By DAVID DUPONT BG Independent News When singer-songwriter Tim Tegge first played the Black Swamp Arts Festival 10 years ago, he was so nervous that the day before he went to check out the stage. He looked at the atrium at the former Huntington Bank (now the Four Corners Center) and noticed how the pillars went up and formed two Ts, as in his initials. That was a good omen. That show, he said recently, was the first time he’d played an hour-long set. Before then he’d just played a few songs at a time at open mic sessions. He’s been back to perform at the festival since then. This year will mark another first. Tim Tegge and the Black Swamp Boys will perform on the Main Stage Sunday at 11 a.m. “I still can’t believe I’m on the Main Stage.” Tegge’s been writing songs in earnest for 15 years now, though his first one, “Fishing Hole,” was written 25 years ago. After that initial effort, marriage to his wife, Jayne, and parenthood, and the usual ebb and flow of life intervened.  It was the death his friend Lloyd Shelton that helped steer him back to songwriting. In preparing Shelton’s eulogy, he realized it’d been a long time since he’d played his guitar. There was a song he was meaning to write, so he picked up the instrument again. “It’s just like the dam broke open,” he said. He now felt like he wasn’t imitating his heroes such as John Denver and James Taylor. “Something came alive.” For the last 15 years he’s been dedicated to writing songs.  Now playing a three-hour gig at a winery doesn’t faze him, not with 130 songs in his book. Those songs touch on familiar, every day concerns, of a 50-something guy. “Why Can’t We Go Back?” is a comic lament about the gentrification of the simple cup of coffee. The song has been turned into a video produced by Jack O’Hare featuring a cast of characters as former tough guys who now drink sugary lattes.  He’s also penned a tribute to the mothers and other women who end up spending “Christmas in the Kitchen.”  He also penned “Showdown in Pull Town” for the Natoal Tractor Pulling Championships. He draws from life, jotting down phrases he hears, remembering stories…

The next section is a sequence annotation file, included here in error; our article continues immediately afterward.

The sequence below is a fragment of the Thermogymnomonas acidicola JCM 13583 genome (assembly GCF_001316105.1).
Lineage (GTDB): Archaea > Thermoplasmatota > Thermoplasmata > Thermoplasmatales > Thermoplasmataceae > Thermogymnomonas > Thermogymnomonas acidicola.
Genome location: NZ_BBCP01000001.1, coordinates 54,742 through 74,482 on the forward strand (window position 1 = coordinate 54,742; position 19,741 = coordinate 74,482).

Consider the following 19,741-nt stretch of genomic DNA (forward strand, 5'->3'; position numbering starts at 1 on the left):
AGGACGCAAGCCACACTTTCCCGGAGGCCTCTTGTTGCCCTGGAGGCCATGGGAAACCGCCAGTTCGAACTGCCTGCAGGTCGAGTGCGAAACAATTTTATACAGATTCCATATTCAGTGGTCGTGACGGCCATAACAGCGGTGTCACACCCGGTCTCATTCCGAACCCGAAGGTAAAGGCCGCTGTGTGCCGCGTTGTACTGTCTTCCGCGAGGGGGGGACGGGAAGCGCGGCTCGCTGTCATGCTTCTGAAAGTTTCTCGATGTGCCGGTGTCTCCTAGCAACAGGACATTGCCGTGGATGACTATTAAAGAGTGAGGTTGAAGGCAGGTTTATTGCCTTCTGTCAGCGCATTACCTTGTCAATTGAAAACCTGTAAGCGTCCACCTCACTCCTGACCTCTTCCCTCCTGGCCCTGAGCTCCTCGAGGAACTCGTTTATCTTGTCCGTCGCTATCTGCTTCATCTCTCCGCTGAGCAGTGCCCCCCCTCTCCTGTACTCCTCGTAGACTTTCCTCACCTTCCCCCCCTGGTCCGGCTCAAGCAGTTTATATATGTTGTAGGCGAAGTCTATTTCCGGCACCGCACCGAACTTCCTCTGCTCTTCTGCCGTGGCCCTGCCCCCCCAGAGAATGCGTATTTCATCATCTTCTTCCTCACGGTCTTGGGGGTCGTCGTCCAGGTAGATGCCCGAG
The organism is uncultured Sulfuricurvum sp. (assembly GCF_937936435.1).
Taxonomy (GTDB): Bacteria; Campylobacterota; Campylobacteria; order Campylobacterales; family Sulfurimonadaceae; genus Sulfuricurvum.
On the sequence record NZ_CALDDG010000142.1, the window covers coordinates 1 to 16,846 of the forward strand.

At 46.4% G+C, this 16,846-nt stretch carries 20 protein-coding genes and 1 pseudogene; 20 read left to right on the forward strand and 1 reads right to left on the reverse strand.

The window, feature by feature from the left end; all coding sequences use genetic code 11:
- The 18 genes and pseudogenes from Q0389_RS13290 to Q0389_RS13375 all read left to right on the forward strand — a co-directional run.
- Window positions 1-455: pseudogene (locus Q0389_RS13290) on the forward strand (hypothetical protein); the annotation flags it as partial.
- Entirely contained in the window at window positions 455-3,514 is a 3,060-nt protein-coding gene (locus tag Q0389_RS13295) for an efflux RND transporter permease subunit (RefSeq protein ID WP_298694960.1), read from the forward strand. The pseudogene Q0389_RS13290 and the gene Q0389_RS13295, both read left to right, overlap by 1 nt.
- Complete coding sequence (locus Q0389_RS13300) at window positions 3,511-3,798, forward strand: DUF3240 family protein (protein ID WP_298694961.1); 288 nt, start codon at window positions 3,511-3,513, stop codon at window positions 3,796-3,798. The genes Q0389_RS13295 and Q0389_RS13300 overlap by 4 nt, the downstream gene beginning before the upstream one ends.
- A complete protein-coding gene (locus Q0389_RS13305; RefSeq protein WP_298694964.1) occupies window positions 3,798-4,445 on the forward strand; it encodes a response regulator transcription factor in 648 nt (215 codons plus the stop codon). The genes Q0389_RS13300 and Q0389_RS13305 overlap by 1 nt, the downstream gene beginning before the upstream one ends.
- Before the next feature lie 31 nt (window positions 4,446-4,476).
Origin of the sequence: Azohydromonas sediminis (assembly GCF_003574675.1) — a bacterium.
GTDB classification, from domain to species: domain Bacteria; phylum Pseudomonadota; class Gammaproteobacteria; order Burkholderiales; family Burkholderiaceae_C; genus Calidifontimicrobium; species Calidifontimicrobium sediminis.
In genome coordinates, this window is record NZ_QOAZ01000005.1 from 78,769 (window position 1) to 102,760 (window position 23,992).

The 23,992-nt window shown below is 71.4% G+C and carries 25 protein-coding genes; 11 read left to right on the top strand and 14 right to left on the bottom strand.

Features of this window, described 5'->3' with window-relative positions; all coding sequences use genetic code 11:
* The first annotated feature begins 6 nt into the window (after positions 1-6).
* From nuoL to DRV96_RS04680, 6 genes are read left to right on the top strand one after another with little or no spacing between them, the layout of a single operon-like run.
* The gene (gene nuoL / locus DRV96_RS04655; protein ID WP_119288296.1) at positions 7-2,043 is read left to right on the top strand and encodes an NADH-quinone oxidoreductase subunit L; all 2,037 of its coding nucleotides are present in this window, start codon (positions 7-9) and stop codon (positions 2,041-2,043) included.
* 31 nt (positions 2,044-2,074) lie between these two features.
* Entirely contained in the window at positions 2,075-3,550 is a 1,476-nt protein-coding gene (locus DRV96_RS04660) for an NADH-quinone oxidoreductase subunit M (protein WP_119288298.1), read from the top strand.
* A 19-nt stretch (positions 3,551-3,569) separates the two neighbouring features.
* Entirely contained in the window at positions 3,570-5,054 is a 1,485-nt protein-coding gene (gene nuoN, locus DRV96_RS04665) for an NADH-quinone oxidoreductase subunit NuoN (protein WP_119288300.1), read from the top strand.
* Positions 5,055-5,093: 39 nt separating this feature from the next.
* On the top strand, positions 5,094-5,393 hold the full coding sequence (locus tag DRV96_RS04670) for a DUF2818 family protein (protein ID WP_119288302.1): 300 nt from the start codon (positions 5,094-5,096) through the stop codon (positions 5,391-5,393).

Friends, old & new, grace Black Swamp fest’s Main Stage